A 10-year-old Muslim girl found two threatening handwritten notes in her cubby in an elementary school west of Boston, and police are investigating the notes as a hate crime.
The first note came on Friday. Scrawled in pencil was: “You’re a terrorist.”
On Tuesday, the student found a second threatening note: “I will kill you.”
Neither the fifth-grader who received the notes nor the other students at the school are thought to be in imminent danger, Framingham School District Superintendent Robert Tremblay said in a news conference on Wednesday. “Safety is our priority,” he said.
In addition to the police investigation, the school district is conducting a separate internal investigation, Tremblay said.
The girl’s family requested her name not be published to preserve her privacy.
After the fifth-grader gave the first note to her teacher on Friday, the school didn’t immediately involve the police, hoping a student would come forward, according to Principal Elizabeth Simon.
The school emailed parents asking for any information they might have regarding the incident, but when the second note appeared on Tuesday, the police were involved.
The targeted girl is still going to school every day, said her uncle, Jamaal Siddiqui.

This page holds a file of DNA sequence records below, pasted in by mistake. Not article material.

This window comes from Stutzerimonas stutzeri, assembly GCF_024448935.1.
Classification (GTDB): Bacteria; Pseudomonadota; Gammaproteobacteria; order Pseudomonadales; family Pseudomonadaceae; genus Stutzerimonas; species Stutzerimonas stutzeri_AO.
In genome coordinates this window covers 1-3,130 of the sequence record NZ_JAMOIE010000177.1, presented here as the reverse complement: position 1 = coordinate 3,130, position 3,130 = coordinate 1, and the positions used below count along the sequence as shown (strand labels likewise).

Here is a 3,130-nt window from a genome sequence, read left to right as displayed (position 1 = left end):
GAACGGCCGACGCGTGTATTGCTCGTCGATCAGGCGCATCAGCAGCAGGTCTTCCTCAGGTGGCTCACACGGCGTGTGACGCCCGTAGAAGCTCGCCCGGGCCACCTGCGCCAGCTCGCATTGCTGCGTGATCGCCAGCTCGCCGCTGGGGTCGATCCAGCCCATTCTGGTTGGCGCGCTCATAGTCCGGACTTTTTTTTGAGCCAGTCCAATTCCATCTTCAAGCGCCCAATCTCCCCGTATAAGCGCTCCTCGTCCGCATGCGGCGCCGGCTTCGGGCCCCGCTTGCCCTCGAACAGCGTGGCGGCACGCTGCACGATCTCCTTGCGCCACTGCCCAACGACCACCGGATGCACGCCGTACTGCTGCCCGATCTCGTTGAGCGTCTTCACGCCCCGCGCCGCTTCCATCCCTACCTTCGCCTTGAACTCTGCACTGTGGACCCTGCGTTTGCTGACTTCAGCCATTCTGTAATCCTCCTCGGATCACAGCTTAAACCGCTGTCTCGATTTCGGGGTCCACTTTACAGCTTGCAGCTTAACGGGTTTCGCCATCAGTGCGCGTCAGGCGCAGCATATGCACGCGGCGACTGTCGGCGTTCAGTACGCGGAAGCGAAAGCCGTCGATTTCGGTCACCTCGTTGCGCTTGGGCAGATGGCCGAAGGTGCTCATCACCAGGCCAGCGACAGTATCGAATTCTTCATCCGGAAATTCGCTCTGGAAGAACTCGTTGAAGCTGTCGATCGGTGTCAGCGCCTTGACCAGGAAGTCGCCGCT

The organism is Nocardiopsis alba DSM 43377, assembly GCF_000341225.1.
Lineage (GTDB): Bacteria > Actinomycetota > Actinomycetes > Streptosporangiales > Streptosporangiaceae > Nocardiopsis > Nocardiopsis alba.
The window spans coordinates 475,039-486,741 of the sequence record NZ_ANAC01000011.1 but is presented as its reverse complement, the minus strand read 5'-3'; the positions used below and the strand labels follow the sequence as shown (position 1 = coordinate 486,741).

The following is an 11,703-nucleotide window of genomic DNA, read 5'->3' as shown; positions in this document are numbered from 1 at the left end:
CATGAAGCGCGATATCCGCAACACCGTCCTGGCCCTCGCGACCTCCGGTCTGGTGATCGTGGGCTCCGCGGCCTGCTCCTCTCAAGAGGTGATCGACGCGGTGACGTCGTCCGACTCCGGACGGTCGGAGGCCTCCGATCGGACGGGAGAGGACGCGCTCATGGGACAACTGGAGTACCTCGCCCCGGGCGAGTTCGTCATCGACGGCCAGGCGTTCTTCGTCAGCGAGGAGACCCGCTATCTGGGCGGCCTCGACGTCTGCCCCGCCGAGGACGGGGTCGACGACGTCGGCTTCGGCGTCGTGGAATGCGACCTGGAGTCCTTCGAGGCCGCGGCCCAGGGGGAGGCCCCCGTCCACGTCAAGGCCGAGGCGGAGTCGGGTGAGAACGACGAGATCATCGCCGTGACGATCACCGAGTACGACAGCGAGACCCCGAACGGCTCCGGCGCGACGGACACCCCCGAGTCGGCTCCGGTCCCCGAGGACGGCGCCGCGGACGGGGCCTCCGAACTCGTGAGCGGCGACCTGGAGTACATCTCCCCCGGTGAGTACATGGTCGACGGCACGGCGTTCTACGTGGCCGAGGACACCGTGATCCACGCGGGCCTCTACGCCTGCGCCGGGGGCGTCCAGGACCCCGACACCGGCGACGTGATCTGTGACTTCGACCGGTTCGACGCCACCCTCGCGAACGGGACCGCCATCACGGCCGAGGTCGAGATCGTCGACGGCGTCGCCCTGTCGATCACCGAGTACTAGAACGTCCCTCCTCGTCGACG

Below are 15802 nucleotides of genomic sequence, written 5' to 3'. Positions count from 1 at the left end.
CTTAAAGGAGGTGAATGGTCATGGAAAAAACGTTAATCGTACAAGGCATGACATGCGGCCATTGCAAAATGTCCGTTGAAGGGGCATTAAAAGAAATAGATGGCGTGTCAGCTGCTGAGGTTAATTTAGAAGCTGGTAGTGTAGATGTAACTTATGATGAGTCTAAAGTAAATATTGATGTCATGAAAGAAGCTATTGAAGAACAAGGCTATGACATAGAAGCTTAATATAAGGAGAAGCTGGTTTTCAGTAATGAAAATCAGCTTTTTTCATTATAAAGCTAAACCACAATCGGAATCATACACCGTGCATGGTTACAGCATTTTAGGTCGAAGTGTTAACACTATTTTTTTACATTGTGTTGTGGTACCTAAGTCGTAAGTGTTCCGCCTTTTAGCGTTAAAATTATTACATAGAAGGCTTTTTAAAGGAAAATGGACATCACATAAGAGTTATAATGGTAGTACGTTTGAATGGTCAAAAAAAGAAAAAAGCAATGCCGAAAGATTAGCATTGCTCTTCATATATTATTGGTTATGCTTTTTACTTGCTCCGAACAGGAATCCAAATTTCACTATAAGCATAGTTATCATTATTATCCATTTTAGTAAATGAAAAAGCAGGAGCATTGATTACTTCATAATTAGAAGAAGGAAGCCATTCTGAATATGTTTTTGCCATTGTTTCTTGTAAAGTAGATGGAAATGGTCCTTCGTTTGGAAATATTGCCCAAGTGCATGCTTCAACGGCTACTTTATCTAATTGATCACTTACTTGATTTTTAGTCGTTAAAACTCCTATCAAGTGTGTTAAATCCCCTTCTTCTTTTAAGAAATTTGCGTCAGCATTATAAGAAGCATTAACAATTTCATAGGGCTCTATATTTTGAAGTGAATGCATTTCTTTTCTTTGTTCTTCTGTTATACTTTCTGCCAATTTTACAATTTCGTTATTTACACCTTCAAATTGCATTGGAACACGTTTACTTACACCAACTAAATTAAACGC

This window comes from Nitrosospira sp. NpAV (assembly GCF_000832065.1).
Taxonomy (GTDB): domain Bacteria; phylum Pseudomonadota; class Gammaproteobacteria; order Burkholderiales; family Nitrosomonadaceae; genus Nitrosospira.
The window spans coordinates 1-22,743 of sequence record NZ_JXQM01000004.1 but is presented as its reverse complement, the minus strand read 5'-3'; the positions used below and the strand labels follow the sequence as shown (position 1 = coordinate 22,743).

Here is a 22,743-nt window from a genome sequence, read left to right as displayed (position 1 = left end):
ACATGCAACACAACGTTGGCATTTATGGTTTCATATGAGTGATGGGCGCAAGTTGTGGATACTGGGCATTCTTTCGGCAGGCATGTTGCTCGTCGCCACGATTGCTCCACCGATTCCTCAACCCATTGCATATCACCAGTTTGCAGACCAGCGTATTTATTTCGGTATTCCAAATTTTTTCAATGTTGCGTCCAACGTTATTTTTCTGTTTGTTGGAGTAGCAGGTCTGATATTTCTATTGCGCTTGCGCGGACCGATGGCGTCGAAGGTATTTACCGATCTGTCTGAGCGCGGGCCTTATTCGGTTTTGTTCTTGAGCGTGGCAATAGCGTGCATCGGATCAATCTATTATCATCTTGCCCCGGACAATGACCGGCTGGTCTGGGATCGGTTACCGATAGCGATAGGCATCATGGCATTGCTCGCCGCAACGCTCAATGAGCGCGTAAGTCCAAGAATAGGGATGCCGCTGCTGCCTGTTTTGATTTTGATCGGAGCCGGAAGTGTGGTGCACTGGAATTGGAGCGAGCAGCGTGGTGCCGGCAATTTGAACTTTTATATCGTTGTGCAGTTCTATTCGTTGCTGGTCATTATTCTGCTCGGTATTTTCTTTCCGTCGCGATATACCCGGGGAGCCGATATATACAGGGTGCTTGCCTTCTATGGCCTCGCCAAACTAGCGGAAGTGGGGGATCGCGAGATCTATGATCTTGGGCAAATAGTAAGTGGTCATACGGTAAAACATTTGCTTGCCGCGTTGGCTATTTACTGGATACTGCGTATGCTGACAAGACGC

“All she said is she wants to be as normal as possible. She doesn’t want to be treated differently,” Siddiqui said.
The family has been an involved part of the Framingham community for decades, and he and his family members all attended Framingham School District schools, Siddiqui said.
“I’ve been through racism. My wife has been through racism. As adults we know how to cope with it,” Siddiqui said.
“But for our niece, she doesn’t know why she’s being targeted.”
Simon said this was the first discriminatory incident at the school. “We have not had something that was such a targeted, hateful message. … My staff is devastated.”
Tremblay said Wednesday that a bigger conversation around hate should be had around the state.
“This is a pervasive problem [that] we need to take a stand on and address,” he said.
“When you think about a child who’s in fifth grade,” said Tremblay. “That kind of hate, you know, where does that come from? It’s not an innate feeling that a child would have. And the concern that we have is, how is this a teachable opportunity for our classrooms?”
In an effort to bring students together, all fifth-grade students wrote nice notes to the st